Written By: Fred Blanco

In 1972, Arizona passed a bill banning boycotts during harvest seasons. Cesar Chavez responded with a 25-day “Fast for Love.” The fast quickly took its physical toll on Chavez and he was eventually hospitalized. Many came to him to urge him to stop endangering himself. Among these were notable names such as George McGovern, Coretta Scott King, and Joan Baez.

“No, no se puede!” (No, no it can’t be done), they kept repeating in Spanish. Chavez’s whispered reply, “Si se puede!” has inspired advocates of everything from other labor struggles and community empowerment to civil rights and immigrant rights. It is the registered trademark of the United Farm Workers (UFW). It is a simple guiding dictum: “Yes, it can be done.”

Faith in humanity, a belief in action, and a need for courage, as well as an unadulterated belief in God shaped Chavez’s personal, intellectual, and spiritual self. His life has a meaning that extends beyond his influence in labor or even ethnic history. More than a union leader of the farm workers, more than a spiritual leader of the Chicano movement, he was an American reformer.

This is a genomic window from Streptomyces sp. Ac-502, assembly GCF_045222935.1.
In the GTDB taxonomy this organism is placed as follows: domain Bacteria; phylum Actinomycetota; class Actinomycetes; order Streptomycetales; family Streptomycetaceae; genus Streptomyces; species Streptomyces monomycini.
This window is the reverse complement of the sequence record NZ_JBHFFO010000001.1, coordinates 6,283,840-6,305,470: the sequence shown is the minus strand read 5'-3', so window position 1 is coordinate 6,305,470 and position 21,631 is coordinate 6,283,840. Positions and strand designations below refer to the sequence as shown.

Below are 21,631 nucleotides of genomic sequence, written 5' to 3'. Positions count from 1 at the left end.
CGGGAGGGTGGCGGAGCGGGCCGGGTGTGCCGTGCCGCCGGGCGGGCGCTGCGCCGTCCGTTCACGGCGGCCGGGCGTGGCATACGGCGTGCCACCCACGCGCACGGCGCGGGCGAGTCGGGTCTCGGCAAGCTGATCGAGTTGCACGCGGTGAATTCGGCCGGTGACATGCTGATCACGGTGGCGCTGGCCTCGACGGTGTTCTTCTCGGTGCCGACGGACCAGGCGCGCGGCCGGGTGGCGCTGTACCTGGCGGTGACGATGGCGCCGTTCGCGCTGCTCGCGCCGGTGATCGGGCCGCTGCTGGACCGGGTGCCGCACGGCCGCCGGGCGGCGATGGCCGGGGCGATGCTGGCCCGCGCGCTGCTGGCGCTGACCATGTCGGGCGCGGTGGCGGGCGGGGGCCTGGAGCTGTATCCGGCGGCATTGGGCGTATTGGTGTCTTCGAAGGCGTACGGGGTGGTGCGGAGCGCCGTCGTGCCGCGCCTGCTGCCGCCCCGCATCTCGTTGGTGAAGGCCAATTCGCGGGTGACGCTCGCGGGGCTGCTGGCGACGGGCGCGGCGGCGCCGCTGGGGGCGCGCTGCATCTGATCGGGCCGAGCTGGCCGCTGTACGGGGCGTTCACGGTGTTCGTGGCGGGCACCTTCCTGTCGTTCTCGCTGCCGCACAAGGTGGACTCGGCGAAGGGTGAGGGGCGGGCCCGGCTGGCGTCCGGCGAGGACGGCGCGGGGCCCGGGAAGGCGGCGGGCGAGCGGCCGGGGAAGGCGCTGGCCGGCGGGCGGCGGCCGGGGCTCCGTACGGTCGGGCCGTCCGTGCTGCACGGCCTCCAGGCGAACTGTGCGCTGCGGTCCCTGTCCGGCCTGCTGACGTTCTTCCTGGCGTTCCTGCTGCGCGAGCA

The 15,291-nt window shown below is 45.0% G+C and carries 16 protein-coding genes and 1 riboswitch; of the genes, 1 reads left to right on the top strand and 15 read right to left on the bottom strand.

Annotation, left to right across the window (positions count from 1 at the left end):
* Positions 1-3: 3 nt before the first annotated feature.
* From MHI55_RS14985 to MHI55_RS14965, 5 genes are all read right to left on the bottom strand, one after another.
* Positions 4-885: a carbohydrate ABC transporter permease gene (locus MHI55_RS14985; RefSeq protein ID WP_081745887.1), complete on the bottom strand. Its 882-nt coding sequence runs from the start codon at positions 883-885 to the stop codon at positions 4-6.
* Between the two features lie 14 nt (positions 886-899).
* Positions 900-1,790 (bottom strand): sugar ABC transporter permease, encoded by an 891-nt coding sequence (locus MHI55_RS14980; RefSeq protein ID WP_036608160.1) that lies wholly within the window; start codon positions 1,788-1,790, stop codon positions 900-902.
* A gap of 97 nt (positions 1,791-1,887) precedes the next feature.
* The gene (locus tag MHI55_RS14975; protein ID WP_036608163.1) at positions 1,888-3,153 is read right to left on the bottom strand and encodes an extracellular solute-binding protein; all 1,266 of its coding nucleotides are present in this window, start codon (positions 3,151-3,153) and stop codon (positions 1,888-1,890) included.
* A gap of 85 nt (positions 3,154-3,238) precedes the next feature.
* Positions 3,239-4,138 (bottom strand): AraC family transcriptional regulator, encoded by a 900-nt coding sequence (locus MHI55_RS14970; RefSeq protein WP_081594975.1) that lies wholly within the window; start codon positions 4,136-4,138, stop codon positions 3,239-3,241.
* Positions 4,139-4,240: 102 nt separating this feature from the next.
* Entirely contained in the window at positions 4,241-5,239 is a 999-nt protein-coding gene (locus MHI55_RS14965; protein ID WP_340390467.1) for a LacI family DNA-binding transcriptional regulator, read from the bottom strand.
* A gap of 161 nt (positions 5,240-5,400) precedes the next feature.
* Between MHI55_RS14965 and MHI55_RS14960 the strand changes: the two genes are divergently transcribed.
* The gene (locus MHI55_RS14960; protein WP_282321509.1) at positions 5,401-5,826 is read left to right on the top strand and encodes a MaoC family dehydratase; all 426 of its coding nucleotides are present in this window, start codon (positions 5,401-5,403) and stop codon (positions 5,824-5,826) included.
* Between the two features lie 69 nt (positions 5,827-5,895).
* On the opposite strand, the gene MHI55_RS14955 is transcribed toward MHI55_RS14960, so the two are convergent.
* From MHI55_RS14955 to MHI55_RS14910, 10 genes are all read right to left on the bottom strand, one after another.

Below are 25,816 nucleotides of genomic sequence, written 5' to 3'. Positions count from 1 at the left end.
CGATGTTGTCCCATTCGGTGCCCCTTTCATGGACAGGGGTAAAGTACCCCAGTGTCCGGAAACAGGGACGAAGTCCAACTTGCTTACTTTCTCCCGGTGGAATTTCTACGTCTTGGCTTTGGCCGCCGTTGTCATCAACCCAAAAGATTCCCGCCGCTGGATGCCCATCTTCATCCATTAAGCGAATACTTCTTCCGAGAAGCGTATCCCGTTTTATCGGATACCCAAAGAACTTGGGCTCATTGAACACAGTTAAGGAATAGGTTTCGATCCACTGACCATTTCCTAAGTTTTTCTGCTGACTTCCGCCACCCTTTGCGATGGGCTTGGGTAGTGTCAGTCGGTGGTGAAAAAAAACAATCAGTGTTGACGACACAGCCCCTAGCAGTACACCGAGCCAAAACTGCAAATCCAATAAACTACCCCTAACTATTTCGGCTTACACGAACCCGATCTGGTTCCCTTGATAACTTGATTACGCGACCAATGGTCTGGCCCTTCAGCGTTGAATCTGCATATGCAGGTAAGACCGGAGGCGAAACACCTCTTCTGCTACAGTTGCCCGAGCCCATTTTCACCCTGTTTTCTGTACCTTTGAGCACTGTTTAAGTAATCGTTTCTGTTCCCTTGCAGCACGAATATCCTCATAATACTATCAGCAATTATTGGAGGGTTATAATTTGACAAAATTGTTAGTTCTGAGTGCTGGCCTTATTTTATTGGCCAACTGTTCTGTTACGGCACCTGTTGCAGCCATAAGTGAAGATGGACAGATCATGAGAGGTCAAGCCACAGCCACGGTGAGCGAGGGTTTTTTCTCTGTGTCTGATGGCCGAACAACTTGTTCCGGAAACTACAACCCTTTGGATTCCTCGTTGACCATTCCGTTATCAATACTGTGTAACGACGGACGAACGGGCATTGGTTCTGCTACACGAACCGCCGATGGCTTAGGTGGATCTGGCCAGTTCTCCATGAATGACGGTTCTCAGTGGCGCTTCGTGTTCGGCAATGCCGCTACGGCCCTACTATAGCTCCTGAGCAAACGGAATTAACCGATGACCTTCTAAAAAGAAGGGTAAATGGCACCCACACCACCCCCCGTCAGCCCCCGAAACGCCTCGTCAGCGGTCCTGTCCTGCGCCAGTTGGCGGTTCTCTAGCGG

He never varied from his philosophy of human rights, although others shaped and defined his ideological and political direction. With a close group of advisors, he breathed life into the UFW. Chavez was a person who in death, as in life, was considered to be the embodiment of many themes, many causes, and many personas. To some he was a union leader, to others an American reformer, and still to others he was an American Gandhi. To many Mexican Americans and young Chicanos, he was a spiritual leader. Cesar Chavez’s death in the 1990s revived an interest in his life, his historical importance, and his legacy.